Cosmetic transcutaneous lower blepharoplasty results in temporarily dry, tearful eyes
Cosmetic transcutaneous lower blepharoplasty affected ocular surface and tear fluid, resulting in temporary dryness, tearful eyes and chemosis, according to study findings.
The prospective, observational case series study included 60 eyes of 30 patients who underwent primary cosmetic transcutaneous lower blepharoplasty. All patients completed the Ocular Surface Disease Index questionnaire and underwent tear film break-up time measurements and Schirmer testing preoperatively and at 1 week, 1 month and 3 months postoperatively. Researchers recorded meniscus parameters captured through optical coherence tomography and assessed lower-lid margin reflex distance at each time point after surgery.
At 1 week postoperatively, OSDI scores increased significantly and Schirmer test scores decreased significantly; however, these values returned to baseline levels by 3 months, according to the researchers.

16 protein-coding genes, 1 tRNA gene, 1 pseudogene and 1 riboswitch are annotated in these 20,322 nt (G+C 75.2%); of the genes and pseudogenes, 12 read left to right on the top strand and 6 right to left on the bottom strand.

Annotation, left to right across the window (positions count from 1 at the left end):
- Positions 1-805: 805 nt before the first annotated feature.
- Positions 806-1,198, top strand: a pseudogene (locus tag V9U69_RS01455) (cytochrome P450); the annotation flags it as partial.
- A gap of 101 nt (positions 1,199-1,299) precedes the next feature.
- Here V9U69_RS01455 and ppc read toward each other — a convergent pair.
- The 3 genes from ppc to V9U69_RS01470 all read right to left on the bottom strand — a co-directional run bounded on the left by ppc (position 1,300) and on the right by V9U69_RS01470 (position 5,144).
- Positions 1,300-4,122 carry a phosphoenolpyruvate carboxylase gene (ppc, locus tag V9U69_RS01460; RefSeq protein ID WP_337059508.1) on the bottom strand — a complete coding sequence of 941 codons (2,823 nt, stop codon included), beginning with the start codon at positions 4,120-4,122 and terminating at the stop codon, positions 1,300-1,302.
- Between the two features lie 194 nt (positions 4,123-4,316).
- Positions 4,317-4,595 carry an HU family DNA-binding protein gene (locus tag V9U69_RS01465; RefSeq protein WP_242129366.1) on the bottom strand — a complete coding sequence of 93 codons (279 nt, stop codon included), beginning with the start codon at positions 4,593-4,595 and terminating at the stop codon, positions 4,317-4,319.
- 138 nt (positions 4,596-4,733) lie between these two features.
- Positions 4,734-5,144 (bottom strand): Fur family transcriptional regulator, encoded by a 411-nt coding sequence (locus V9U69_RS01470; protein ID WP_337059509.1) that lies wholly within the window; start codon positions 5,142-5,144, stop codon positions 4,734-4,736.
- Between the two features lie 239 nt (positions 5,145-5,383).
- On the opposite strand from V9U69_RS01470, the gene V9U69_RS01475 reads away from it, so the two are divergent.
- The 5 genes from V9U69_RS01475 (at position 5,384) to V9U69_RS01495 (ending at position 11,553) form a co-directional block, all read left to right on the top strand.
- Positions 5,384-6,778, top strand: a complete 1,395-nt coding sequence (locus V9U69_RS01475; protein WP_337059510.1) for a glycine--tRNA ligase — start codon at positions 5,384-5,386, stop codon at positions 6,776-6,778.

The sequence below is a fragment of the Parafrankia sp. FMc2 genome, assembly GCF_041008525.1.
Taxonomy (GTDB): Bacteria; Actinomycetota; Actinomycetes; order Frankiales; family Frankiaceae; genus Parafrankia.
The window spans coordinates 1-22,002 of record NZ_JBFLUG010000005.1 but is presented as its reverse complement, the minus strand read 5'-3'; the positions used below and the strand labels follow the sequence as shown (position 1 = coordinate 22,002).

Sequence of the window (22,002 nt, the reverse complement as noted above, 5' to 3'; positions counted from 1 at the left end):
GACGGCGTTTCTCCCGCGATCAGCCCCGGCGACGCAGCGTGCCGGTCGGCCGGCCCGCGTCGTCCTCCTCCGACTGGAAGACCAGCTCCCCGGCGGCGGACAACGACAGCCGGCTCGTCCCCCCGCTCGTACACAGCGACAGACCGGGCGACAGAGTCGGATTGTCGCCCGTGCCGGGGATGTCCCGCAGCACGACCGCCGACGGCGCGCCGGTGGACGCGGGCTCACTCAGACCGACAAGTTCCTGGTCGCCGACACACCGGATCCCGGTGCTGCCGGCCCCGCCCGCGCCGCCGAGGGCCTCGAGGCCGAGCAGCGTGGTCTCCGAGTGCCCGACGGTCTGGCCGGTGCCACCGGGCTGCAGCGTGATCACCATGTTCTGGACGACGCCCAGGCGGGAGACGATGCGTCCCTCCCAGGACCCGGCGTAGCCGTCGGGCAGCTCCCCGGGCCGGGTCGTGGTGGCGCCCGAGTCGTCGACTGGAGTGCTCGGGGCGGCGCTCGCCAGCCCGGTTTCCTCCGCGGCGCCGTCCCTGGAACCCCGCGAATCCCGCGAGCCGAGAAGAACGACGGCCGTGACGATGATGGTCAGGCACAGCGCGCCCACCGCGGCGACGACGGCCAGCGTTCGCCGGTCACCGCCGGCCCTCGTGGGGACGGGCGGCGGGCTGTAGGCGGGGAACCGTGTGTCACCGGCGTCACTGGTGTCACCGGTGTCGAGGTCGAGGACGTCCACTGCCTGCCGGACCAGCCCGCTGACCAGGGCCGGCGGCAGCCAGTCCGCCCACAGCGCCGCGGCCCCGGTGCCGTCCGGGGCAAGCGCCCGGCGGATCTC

Tear meniscus height, depth and cross-section area values significantly increased at 1 week postop, and cornea-lower lid angle decreased significantly at 1 week postop. Both values also returned to baseline after 3 months after surgery.
Dry eye developed postoperatively in five patients; one patient had dry eye that persisted for 3 months.
Chemosis developed in eight patients by 1 week after surgery. After 3 months, no chemosis was found in any patients, according to the researchers.
Disclosure: The authors have no relevant financial disclosures.